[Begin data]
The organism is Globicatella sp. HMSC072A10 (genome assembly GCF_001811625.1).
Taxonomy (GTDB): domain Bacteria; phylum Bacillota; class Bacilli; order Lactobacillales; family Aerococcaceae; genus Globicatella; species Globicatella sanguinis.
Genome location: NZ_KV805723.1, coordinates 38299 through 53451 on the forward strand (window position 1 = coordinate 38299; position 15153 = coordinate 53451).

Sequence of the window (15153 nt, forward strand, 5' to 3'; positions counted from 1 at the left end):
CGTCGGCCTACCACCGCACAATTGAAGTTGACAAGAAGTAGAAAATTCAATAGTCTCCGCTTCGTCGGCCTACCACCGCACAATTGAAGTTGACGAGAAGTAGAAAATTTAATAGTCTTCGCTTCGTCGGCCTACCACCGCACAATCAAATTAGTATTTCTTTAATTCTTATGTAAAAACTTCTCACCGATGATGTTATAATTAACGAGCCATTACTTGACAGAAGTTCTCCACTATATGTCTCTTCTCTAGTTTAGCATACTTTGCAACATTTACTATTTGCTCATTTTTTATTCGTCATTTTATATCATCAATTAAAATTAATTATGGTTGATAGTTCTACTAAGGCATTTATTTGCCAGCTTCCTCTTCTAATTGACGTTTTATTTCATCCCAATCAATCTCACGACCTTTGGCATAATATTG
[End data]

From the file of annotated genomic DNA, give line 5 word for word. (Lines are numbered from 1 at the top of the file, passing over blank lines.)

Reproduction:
CGTCGGCCTACCACCGCACAATTGAAGTTGACAAGAAGTAGAAAATTCAATAGTCTCCGCTTCGTCGGCCTACCACCGCACAATTGAAGTTGACGAGAAGTAGAAAATTTAATAGTCTTCGCTTCGTCGGCCTACCACCGCACAATCAAATTAGTATTTCTTTAATTCTTATGTAAAAACTTCTCACCGATGATGTTATAATTAACGAGCCATTACTTGACAGAAGTTCTCCACTATATGTCTCTTCTCTAGTTTAGCATACTTTGCAACATTTACTATTTGCTCATTTTTTATTCGTCATTTTATATCATCAATTAAAATTAATTATGGTTGATAGTTCTACTAAGGCATTTATTTGCCAGCTTCCTCTTCTAATTGACGTTTTATTTCATCCCAATCAATCTCACGACCTTTGGCATAATATTG